Source: here

6. Curveball!  The JanSport Superbreak Sleeve is nothing like the other rucksacks on this list, but it still appeals to me.  Clearly not much would fit into this bag (aside from a laptop) but it's such a neat design that you can just grab and go.  I love it! (£15ish)

Source: here

Wednesday, 16 April 2014

SurGE magazine:

If you're out and about in Edinburgh or Glasgow in the near future (or have been over the last week or so) you may well stumble across a copy of the magazine pictured above.  I'm really proud to say that SurGE magazine was created and produced purely by my uni class in just over two (short and stressful) months.

SurGE is loosely themed around the upcoming Commonwealth Games in Glasgow this summer.  As the least sporty person I know, I wasn't expecting to get on board with this theme as much as I did.  In the end, it worked out perfectly.  We managed to create an interesting and well rounded publication that covers the human and cultural sides of the Games, as well as the sporting element.  I really think that there's something for everyone in SurGE!  But maybe I'm biased.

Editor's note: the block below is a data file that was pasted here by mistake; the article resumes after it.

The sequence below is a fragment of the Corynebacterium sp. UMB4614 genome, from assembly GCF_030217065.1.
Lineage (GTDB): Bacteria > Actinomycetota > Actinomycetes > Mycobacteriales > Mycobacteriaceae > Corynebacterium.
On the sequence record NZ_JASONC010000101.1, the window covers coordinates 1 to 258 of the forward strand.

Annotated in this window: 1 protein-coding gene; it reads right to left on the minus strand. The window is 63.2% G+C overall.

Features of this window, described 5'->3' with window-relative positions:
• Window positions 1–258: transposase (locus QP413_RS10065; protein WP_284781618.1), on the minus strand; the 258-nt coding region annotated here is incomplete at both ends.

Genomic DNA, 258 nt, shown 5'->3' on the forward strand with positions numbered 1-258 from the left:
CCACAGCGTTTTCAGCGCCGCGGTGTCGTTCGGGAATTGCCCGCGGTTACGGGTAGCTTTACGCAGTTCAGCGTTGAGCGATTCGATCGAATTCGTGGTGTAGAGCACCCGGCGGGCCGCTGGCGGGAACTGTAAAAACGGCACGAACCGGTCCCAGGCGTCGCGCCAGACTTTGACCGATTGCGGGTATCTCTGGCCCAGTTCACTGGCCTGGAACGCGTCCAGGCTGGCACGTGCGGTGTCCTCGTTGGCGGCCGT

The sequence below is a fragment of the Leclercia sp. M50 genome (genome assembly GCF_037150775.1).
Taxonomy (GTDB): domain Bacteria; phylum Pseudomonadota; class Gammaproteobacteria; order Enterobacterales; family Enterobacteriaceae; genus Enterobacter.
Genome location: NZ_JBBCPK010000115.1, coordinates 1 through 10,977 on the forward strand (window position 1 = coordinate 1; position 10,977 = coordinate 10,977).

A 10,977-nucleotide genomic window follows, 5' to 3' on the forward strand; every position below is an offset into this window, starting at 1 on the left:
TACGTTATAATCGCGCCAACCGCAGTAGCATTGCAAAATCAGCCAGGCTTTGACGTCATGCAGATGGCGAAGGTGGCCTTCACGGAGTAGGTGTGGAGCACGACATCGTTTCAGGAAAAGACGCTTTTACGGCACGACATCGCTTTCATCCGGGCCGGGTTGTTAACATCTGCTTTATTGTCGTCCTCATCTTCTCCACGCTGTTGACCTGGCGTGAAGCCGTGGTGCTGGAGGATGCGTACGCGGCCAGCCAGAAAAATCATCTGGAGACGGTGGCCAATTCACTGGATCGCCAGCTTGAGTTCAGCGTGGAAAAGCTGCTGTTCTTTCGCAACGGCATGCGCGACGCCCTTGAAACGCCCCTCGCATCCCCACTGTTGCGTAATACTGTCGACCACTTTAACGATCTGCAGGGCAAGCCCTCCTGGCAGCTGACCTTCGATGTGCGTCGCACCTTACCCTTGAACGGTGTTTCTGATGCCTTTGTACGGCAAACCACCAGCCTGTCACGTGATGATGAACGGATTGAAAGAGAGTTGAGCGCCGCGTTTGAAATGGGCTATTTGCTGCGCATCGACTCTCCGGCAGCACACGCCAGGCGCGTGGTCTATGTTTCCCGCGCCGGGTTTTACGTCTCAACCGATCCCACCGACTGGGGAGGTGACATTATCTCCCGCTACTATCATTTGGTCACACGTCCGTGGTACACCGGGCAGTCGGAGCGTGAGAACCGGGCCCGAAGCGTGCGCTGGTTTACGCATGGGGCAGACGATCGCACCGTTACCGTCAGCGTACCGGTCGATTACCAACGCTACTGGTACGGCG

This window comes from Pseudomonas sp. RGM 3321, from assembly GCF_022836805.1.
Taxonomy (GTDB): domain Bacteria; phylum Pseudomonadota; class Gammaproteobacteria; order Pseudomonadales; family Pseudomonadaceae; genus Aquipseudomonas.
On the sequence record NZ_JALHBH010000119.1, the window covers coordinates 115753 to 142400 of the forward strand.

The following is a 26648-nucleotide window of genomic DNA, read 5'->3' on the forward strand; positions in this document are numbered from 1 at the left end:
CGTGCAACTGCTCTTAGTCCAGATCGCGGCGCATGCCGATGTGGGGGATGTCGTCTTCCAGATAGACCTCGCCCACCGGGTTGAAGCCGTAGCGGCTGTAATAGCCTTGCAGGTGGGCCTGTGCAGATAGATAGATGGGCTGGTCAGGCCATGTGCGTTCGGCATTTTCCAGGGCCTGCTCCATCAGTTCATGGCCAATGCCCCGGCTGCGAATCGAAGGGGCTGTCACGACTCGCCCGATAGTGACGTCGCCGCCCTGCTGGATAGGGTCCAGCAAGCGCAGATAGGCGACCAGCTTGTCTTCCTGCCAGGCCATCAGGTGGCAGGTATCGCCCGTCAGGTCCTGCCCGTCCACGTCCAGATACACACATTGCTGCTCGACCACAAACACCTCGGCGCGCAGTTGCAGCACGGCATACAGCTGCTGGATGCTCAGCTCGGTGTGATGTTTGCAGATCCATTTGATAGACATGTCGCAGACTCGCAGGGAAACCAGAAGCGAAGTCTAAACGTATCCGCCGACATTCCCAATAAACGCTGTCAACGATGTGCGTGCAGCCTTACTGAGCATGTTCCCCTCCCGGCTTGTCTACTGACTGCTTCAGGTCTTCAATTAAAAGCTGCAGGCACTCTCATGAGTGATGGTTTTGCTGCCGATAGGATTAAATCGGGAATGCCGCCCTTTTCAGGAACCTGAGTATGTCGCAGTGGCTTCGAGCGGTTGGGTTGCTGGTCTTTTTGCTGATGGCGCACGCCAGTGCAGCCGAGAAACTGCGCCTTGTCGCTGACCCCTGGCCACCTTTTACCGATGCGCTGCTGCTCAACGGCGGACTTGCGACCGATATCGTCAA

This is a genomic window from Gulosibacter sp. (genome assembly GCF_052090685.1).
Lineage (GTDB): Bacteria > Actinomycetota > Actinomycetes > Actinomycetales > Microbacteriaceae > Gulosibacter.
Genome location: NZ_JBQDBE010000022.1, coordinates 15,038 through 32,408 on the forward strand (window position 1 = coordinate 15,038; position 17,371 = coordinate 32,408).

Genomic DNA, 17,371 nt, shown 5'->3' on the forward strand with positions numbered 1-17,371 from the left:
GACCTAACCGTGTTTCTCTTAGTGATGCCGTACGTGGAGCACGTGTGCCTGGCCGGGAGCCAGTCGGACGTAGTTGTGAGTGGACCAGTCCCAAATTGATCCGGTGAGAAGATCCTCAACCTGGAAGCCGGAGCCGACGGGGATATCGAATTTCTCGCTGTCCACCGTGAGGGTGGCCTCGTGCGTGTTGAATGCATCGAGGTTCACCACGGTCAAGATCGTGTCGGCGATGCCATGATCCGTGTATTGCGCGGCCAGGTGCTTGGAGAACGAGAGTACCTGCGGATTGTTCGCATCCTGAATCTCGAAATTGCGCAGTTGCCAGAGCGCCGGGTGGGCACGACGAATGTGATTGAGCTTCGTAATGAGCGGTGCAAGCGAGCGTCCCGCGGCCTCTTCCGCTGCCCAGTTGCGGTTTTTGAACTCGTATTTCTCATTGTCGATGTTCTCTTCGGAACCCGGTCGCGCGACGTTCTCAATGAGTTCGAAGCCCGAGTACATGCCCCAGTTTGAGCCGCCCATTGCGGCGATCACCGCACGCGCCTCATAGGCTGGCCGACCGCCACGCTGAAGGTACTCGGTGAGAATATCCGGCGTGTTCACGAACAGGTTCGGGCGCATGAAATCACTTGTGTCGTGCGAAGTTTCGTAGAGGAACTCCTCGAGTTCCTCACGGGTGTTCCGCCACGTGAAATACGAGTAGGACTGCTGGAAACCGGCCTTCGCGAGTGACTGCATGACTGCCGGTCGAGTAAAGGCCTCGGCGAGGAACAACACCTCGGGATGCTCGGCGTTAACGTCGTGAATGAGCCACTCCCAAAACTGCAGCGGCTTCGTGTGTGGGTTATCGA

Source: here

It started as a class assessment, but became a way of life.  We did everything you might expect journalism students to do along the way (i.e. writing and editing copy) as well as quite a bit that you wouldn't expect.  Fundraising, diving and wrestling (for research purposes, of course), sourcing advertisers and distributors, wrangling with alien programs like Photoshop and InDesign to construct the individual pages of the magazine...  You name it, we did it.  SurGE even has its own website with extra content, from interviews to videos.